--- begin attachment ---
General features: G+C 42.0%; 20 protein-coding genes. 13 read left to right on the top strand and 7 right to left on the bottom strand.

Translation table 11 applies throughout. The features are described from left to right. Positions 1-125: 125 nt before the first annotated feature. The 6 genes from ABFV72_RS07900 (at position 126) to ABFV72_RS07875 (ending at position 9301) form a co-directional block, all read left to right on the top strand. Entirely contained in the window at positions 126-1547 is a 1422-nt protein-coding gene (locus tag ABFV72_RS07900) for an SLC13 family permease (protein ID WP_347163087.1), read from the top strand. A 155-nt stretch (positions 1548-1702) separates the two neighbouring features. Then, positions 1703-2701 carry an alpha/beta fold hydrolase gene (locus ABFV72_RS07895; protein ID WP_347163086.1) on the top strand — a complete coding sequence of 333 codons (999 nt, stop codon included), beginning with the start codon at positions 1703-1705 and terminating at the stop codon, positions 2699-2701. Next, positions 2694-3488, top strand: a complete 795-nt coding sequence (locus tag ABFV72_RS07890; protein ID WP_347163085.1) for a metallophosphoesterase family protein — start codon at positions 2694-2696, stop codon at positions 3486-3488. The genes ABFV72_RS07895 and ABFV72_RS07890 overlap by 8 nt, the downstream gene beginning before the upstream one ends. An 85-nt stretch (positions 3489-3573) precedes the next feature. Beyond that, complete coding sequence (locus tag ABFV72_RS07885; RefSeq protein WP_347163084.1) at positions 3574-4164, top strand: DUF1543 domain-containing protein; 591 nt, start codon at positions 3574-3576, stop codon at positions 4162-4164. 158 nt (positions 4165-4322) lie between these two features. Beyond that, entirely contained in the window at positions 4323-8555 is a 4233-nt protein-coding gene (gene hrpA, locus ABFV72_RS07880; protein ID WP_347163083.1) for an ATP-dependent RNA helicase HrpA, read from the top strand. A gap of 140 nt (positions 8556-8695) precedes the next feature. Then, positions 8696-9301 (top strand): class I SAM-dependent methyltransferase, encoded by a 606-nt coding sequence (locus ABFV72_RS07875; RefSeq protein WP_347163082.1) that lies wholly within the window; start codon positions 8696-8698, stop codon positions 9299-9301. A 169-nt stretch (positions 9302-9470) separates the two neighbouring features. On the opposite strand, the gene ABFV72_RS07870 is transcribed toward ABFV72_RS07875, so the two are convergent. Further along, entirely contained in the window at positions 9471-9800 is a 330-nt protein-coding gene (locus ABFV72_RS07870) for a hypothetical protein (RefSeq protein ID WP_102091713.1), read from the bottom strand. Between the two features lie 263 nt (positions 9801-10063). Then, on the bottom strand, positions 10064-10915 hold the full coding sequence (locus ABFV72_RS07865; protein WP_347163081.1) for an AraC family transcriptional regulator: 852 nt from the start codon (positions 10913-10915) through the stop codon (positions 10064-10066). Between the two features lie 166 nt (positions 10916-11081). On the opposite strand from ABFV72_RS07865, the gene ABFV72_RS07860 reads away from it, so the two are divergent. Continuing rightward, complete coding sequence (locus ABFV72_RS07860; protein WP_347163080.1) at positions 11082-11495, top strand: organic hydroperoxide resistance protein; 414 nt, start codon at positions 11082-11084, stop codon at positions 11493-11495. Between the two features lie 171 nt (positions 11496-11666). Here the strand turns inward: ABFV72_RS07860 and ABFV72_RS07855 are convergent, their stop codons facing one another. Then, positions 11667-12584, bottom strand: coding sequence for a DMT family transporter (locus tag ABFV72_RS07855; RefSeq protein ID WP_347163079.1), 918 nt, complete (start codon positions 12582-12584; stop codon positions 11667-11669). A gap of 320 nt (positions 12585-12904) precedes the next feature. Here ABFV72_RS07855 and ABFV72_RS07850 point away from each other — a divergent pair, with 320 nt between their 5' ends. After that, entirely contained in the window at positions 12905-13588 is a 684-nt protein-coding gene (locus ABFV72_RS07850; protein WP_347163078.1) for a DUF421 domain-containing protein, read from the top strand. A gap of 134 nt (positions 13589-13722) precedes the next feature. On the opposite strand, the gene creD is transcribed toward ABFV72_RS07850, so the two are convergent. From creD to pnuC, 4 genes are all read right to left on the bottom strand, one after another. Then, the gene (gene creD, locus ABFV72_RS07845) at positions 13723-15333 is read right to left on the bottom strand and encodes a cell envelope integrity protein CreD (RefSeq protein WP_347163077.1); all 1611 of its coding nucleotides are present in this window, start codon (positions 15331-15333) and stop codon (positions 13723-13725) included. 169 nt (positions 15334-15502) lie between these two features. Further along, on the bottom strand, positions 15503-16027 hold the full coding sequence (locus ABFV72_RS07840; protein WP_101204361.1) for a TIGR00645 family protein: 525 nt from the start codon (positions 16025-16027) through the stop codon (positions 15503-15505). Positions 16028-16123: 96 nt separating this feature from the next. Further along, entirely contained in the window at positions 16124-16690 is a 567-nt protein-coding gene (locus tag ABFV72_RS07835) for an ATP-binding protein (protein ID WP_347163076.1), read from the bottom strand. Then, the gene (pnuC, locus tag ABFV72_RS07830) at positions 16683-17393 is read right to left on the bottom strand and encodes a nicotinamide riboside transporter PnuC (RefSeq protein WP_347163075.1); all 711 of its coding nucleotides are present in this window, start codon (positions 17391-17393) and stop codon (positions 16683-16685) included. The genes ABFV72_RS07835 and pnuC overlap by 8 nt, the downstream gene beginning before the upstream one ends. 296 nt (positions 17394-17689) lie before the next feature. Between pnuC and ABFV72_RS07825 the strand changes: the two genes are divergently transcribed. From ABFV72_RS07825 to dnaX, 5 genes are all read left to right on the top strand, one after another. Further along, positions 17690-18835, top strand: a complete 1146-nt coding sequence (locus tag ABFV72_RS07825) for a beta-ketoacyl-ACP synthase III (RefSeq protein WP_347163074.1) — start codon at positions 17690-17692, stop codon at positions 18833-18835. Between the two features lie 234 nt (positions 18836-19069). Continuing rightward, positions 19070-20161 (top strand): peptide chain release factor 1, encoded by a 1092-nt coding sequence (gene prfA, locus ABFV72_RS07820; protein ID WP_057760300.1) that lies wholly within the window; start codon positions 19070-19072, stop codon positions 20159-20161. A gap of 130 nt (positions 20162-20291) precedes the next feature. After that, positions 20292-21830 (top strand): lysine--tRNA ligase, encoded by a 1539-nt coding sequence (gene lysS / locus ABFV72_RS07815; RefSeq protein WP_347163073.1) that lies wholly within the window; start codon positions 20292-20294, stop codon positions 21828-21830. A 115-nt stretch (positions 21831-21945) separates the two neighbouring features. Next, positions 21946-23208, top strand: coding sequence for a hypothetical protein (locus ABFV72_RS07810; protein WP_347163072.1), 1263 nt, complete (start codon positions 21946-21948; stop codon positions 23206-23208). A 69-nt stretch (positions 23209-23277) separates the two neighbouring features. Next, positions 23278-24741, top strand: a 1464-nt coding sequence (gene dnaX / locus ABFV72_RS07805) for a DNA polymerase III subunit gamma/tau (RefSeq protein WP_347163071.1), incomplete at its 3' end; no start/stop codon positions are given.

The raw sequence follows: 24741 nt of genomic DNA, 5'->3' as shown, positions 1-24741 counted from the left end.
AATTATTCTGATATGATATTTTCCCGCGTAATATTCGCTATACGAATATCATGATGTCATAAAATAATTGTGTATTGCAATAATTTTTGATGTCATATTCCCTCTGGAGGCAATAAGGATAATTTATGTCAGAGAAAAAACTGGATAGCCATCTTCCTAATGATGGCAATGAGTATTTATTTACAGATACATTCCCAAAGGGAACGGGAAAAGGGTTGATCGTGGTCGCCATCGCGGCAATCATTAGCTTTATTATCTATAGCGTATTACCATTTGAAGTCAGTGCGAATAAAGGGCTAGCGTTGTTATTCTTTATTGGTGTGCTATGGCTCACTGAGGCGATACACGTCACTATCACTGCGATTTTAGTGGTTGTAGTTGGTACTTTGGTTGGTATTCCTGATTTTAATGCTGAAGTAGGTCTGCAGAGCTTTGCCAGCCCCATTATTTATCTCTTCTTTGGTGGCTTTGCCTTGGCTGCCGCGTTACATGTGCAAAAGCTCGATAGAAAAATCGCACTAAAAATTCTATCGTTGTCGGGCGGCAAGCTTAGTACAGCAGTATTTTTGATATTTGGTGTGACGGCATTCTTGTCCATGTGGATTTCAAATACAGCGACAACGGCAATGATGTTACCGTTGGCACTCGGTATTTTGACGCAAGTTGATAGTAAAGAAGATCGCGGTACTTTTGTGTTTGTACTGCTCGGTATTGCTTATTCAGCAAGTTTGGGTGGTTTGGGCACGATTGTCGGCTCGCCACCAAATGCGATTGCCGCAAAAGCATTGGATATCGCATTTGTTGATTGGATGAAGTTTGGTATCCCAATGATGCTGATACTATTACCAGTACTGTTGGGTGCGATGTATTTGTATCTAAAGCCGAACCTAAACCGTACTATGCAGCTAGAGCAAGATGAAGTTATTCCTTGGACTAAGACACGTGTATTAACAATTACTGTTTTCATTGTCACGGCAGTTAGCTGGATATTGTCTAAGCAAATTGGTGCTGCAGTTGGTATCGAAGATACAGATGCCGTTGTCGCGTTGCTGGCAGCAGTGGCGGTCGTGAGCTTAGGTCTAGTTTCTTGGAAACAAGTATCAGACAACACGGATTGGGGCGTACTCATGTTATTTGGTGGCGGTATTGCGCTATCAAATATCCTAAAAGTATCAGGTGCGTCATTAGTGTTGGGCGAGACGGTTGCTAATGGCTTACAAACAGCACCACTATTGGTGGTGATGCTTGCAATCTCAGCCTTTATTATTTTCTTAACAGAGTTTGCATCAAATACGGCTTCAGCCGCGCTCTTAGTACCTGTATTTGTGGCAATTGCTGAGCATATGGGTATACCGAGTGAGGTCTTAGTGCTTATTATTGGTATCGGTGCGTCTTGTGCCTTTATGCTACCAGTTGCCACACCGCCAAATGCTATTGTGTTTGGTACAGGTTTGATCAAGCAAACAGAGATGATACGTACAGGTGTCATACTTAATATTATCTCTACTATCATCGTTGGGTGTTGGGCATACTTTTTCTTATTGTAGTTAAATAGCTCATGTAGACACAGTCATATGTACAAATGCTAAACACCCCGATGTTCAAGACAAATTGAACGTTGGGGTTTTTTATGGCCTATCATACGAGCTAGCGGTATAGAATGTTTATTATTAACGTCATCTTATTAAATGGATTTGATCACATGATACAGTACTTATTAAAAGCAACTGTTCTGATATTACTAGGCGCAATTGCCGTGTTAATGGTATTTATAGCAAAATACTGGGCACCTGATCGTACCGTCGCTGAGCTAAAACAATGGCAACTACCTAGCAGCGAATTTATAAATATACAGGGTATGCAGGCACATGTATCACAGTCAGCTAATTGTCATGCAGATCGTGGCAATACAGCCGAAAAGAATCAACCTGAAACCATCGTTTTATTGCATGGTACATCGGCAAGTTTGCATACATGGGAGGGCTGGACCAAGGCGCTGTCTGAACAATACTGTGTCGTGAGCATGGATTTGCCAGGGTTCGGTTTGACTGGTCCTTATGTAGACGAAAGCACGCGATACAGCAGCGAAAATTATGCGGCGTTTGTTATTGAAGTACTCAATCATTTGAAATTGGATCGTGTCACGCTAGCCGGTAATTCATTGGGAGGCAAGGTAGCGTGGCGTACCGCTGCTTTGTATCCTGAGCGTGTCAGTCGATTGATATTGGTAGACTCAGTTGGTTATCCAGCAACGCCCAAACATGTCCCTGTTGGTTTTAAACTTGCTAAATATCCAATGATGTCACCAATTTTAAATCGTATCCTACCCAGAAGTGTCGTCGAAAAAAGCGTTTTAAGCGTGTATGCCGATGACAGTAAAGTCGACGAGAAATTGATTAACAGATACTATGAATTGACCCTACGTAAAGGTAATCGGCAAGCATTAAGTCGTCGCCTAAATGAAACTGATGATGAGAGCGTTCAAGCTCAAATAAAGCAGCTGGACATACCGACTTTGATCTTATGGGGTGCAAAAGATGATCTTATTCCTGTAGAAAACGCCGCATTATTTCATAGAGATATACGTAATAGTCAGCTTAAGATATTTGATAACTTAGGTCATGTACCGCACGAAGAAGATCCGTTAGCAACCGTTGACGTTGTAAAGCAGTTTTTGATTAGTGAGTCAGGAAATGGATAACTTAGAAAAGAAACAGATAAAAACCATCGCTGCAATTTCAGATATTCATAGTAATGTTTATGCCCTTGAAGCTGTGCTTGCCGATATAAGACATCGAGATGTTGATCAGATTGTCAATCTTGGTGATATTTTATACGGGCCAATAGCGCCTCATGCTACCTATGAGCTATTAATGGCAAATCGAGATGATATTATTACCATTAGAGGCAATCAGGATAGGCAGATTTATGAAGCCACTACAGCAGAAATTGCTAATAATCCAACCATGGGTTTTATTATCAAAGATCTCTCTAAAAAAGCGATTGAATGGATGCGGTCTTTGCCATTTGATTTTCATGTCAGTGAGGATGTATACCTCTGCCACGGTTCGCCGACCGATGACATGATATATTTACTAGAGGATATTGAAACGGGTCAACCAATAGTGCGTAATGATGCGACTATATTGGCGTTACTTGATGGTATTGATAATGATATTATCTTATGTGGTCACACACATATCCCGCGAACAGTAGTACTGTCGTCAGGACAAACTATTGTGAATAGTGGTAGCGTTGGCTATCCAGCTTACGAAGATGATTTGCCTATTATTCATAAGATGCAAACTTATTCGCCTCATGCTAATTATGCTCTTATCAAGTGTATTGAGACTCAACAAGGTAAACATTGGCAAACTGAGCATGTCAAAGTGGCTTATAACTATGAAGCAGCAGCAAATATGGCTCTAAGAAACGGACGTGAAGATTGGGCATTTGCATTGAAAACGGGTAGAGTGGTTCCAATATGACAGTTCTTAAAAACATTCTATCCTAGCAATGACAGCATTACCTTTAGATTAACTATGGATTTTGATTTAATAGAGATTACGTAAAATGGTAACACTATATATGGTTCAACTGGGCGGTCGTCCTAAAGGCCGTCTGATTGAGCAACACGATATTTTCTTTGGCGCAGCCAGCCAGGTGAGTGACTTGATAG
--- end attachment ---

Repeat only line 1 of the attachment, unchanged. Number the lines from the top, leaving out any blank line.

General features: G+C 42.0%; 20 protein-coding genes. 13 read left to right on the top strand and 7 right to left on the bottom strand.